In defence of multiliteracies and multimodality

Changes to the types of texts we read and the way we interpret them are rapidly occurring in the modern world. Hence, one has to be literate in a range of meaning systems, or modes of representation, in order to participate fully in today’s (and tomorrow’s) society (Callow and Zammit, 2002). We have been witnessing a shift away from the written and spoken word to an increasingly diverse range of new literacies (Williamson, 2005). The challenge of digital technologies and cultures requires a fundamental rethinking of both curriculum and pedagogy. It requires educators to move beyond the present print-bound curriculum, and to acknowledge the full range of ‘literacies’ that encapsulate multiple modes of meaning (Buckingham, 2002; Lankshear and Knobel, 2003). There was a time when ‘literacy’ could be understood as the business of putting words into sentences on pages, and doing this correctly according to standard usage (Kalantzis et al, 2002). However, with the widespread use of technology now embedded in popular culture this definition of literacy is no longer suitable because technologies enables students to actively and interactively explore and deconstruct texts, which should be  central to the English curriculum.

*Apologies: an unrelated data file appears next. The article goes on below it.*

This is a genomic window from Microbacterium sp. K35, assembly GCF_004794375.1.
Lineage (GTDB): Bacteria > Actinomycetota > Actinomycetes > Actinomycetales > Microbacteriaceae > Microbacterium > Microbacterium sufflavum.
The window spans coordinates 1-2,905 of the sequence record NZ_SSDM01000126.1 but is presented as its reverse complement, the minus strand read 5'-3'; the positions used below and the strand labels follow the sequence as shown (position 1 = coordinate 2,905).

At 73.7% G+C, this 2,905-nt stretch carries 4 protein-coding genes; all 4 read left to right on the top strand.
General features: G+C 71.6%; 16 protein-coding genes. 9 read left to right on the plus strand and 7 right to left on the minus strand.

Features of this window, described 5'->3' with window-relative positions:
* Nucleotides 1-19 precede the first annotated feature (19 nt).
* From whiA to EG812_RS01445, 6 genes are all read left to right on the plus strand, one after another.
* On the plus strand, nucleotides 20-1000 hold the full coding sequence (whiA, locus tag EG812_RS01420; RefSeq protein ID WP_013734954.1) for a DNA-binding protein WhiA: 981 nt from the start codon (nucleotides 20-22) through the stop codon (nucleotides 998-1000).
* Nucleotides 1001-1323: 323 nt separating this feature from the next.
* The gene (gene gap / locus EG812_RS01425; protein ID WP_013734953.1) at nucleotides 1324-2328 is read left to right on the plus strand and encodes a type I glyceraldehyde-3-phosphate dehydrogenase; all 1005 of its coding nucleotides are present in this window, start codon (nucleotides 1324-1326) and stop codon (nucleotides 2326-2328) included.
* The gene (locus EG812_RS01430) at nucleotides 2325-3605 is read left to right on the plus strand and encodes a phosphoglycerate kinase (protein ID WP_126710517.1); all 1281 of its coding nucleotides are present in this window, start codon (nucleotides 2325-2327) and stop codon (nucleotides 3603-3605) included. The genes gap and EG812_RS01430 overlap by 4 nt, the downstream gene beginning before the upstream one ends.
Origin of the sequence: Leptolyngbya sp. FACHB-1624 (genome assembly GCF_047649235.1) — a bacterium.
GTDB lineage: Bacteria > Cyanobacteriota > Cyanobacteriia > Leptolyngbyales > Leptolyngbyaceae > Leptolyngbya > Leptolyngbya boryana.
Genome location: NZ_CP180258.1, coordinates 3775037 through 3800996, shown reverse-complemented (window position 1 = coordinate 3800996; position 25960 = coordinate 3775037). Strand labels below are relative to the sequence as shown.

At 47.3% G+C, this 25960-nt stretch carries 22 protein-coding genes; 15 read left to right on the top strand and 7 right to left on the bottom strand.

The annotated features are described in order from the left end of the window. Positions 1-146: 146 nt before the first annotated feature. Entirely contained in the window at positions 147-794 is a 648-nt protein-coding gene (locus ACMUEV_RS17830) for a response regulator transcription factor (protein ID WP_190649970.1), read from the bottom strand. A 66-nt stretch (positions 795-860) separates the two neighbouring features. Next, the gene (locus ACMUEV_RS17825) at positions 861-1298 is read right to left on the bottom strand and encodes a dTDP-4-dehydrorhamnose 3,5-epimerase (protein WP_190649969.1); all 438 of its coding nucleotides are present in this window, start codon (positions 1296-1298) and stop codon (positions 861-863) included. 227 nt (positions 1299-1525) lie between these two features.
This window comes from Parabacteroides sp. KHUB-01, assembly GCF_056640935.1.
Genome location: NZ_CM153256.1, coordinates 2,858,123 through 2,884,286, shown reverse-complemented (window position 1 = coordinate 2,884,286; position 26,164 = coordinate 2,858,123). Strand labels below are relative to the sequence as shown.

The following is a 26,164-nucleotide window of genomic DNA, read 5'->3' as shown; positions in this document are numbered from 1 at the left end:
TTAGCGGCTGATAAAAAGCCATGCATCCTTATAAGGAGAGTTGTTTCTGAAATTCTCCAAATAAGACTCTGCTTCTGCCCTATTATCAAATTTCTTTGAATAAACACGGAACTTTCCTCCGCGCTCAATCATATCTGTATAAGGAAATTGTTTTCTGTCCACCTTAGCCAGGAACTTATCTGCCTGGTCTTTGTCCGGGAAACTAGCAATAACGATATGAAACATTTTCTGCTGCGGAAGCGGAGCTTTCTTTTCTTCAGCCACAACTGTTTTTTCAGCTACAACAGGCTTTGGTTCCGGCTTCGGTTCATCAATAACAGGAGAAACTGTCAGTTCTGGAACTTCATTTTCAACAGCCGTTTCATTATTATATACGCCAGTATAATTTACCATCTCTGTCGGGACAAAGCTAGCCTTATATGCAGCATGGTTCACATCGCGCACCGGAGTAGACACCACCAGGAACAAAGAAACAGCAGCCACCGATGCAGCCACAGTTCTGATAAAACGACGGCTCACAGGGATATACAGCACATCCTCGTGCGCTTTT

Children bring a wide experience of texts to their school work, which are now seen as important curriculum resources (QCA/UKLA, 2005; Unsworth, 2001). These new literacies include:


This suggests that the idea of literacy in government guidance, as being focused solely on print-based texts, needs to be adapted to reflect children’s social literary practices. Unsworth (2001) suggests that:

“In the twenty-first century the notion of literacy needs to be reconceived as a plurality of literacies and being literate must be seen as anachronistic. As emerging technologies continue to impact on the social construction of these multiple literacies, becoming literate is the more apposite description” (Unsworth, 2001: 8).